So we went out looking for animals, hoping to get some snow animal pix… and we weren’t disappointed.

We encountered a large herd of elk lounging around the falling snow.

We also saw a buck foraging in the snow.

… and were thrilled to find some big horn sheep.

I guess what they say is true, you have to seek to find. I’m so glad we ventured out and found animals enjoying the new snow.

See more animal / snow pix here… https://kritterspaw.com/2022/01/02/weather-promises/

Practice Spontaneity

Every once in awhile you find yourself in a truly special place, experiencing a joyous moment that has you giddy with excitement.

Nature’s beauty, whether it’s wildlife or landscape, often does that for me. We certainly have places we frequent, but are always on the lookout for new places to enjoy and photograph.

And when we might find ourselves in such a state of mind and place, we should slow down take it in and savor every minute.

So it was, that we encountered this gorgeous stream, and spontaneously decided to spend the night, even though we had not planned to.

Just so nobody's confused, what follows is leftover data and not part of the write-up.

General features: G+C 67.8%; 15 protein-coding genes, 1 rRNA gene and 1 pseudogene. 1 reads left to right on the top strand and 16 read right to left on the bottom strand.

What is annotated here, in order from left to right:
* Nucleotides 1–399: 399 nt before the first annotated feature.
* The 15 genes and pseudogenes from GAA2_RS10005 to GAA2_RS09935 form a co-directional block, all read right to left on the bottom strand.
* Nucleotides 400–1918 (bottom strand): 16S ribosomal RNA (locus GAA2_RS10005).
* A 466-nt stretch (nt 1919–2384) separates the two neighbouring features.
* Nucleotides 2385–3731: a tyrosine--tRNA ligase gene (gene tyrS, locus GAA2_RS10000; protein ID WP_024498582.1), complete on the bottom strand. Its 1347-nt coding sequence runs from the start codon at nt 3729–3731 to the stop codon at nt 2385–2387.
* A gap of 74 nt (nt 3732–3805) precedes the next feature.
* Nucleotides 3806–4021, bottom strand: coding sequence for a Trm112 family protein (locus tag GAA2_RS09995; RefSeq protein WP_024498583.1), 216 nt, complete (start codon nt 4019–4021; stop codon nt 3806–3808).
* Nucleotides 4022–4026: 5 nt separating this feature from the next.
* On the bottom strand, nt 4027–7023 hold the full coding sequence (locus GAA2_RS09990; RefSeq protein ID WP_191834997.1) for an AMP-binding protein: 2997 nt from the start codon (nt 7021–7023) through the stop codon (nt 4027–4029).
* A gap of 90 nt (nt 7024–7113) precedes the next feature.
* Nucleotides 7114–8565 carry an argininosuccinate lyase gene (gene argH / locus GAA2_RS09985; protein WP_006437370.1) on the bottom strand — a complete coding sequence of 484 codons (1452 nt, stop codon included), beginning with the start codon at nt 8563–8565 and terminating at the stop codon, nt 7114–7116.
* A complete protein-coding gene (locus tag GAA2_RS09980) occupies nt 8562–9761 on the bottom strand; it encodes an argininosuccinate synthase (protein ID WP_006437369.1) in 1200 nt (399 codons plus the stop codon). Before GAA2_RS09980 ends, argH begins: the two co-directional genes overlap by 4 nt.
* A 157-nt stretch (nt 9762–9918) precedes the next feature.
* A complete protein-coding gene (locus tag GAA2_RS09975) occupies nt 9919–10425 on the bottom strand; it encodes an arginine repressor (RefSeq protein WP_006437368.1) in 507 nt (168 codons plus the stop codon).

The next morning, watching the sunrise over this stream, we were rewarded by gorgeous light basking along the shimmering water cascading over mossy rocks. Sometimes it pays to be spontaneous, and seize the moment.

October Fall

October always means FALL for us. We look forward to the fall colors and actively debate and explore different areas to enjoy nature’s beauty in full living color.

This year we found a new place to explore, Christopher Creek, and we were thrilled to find fall in it’s full range of greens, yellows, orange, and reds. It was stunning. Thanks for the tip Rosemary.

As if the changing of the leaves wasn’t enough we were thrilled and entertained by the cascading water along the creek with fleeting views of fall’s glory.

I am in awe of nature’s beauty and humbled by her harsh light and deep shadows and the many challenges of capturing her many moods. I guess I need to get out more and practice more. Oh, darn.